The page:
Earlier this month, the Washington Post published an article revealing that our friend and prominent North Korean defector Shin Dong-hyuk had spoken with Blaine Harden, the author of “Escape From Camp 14”, to revise his story.
In his original account, Dong-hyuk stated that he was born in Camp 14, where his mother and brother were executed and he was tortured at age 13, and he lived there for 23 years before escaping in 2005 and making it all the way to South Korea.
In the revision, he said he was born in Camp 14, but was transferred across the Taedong River to Camp 18 with his family when he was six years old. His mother and brother were executed there. He also revealed that he escaped from Camp 18 twice, making it to China on the second attempt before being caught, repatriated, and sent back to Camp 14 where he was tortured at age 20. He escaped in 2005 and this time made it to South Korea.
Even with these revisions, Dong-hyuk’s story remains one of horrific brutality at the hands of the North Korean authorities. He lived in two political prison camps, and though the torture occurred when he was older, his body still carries the scars. However, because he is one of the most well-known North Korean defectors, these revisions received understandable attention from the media, with many high-profile publications like CNN and The Guardian picking up the story. In response, Dong-hyuk posted the following statement to his Facebook Page:
“Every one of us have stories, or things we’d like to hide. We all have something in the past that we never want brought to light. I too, forever wanted to conceal and hide part of my past. We tell ourselves that it’s okay to not reveal every little detail, and that it might not matter if certain parts aren’t clarified.
Nevertheless this particular past of mine that I so badly wanted to cover up can no longer be hidden, nor do I want it to be.
To those who have supported me, trusted me and believed in me all this time, I am so very grateful and at the same time so very sorry to each and every single one of you.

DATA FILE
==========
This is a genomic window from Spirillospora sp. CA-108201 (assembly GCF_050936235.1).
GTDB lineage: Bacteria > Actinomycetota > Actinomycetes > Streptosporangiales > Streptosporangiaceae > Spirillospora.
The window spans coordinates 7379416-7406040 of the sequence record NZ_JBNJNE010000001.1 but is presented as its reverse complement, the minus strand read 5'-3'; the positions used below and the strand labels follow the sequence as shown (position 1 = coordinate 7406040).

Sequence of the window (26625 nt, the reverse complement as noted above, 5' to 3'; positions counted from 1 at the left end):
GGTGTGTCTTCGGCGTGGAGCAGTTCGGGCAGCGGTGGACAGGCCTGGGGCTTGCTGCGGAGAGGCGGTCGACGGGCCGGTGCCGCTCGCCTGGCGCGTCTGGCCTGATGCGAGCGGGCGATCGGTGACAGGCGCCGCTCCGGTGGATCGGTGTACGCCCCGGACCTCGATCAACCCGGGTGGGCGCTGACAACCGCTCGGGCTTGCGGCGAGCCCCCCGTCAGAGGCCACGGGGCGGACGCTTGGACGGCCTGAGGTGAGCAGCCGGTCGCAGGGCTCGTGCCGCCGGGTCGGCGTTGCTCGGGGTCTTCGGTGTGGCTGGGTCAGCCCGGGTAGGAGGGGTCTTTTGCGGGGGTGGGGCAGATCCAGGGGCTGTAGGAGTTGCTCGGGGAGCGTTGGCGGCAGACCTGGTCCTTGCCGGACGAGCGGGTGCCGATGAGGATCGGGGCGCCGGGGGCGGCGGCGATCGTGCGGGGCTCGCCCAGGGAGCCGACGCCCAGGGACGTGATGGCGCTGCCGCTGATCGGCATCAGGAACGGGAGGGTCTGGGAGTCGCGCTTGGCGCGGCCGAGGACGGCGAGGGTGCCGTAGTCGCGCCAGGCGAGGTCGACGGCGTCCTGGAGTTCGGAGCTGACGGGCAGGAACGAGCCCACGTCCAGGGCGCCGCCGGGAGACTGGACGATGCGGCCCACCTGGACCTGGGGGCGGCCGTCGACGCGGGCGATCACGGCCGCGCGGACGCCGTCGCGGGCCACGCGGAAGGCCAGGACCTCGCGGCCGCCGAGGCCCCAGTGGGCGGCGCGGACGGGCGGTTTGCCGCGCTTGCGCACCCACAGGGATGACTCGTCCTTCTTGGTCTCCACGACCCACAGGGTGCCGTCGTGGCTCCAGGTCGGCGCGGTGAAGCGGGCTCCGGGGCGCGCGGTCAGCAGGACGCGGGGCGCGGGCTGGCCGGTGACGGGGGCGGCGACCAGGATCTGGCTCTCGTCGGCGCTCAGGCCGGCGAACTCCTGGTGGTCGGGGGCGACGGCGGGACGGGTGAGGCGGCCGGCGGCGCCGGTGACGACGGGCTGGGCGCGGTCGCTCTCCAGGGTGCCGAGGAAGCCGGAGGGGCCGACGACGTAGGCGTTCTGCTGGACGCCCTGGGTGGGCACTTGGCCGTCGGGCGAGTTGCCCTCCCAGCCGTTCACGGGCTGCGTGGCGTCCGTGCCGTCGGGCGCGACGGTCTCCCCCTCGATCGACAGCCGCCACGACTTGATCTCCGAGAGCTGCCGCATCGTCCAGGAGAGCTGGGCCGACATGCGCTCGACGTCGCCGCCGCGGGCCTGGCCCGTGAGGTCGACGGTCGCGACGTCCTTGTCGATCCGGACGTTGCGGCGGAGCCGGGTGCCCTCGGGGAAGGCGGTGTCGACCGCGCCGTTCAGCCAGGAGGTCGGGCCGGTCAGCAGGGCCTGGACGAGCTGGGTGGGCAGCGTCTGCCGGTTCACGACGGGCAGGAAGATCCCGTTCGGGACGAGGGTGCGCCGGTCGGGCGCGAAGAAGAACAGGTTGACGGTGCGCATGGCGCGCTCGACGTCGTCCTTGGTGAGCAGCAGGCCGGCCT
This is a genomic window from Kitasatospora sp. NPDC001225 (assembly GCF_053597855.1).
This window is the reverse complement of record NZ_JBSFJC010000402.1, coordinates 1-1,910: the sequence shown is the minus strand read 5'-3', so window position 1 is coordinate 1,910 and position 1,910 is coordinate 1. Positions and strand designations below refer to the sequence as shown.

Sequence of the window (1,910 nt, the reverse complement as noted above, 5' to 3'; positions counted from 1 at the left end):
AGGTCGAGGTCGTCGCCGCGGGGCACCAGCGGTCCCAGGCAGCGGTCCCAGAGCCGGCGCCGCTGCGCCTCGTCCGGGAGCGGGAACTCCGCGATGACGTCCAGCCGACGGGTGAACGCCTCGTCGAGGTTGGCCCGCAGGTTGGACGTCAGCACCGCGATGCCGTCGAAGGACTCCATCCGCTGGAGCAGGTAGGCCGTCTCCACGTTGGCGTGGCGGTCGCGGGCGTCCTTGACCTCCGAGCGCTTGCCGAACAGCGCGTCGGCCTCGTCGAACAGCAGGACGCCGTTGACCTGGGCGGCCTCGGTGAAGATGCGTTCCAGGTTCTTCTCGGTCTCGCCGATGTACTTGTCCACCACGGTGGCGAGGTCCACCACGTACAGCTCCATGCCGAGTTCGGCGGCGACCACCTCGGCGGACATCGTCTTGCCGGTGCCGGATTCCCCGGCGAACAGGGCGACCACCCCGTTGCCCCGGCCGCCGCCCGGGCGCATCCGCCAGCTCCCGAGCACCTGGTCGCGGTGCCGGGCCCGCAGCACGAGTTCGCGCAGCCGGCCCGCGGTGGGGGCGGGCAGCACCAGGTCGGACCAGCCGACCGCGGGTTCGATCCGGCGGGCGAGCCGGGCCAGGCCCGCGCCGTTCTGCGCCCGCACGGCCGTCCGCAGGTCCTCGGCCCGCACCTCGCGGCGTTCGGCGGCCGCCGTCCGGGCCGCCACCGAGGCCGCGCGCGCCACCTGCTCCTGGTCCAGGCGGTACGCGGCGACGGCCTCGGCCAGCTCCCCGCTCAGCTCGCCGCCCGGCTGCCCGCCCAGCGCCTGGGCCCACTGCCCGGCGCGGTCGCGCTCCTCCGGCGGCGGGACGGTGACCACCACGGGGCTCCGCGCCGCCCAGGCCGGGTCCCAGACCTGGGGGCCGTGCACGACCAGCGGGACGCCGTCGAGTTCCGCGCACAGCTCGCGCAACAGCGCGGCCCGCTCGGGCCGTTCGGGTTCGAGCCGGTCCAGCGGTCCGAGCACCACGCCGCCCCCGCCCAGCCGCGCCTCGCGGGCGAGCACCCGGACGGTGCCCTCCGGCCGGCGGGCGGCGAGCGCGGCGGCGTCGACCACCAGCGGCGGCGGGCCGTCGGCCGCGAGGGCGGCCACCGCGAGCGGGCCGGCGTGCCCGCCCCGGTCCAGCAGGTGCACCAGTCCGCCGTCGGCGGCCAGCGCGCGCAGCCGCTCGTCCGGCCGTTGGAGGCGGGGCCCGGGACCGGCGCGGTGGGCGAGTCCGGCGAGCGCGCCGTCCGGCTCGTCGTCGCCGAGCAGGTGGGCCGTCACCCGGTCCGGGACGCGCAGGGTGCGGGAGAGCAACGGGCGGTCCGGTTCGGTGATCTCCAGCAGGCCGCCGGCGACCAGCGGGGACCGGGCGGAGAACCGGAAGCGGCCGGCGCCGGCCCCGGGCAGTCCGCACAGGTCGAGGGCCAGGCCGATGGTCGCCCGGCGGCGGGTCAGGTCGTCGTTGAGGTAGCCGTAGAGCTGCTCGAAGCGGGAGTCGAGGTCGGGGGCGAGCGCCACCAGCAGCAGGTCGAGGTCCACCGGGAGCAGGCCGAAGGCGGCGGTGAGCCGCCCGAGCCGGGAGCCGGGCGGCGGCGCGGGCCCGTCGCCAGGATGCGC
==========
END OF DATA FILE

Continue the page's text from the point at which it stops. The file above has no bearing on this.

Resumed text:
At this point I may or may not be able to continue in my work and efforts in trying to eliminate the political prison camps and bring justice to the oppressed- the same goes for my entire fight altogether against the North Korean regime.
But instead of me, you all can still fight. I still have faith in you. For my family, for the suffering political prisoners, for the suffering North Korean people, each of you still have a voice and an ability to fight for us and against this evil regime. On our behalf you must continue to spread what you know. The world still needs to know of the horrendous and unspeakable horrors that are taking place. These will be my final words and this will likely be my final post. Thank You”
Though Dong-hyuk has decided to step away from public advocacy for the time being, this does not change what we know about North Korea, its political prison camps, and the systematic oppression of 24 million people inside that country. The UN Commission of Inquiry Report, which is the most authoritative report on the human rights situation in North Korea, was the result of a year-long process including interviews with over 320 victims and witnesses, 80 of which were public.
The international community’s understanding of the seriousness of the challenges facing the North Korean people has not changed. This is not a small issue that could be derailed by changes to the testimony of one victim. It remains one of the greatest challenges facing humanity today, and we of course remain as committed as ever to working for and with the North Korean people to bring forward the day where they are able to pursue their individual and collective potential to its fullest. And we appreciate your solidarity in this effort.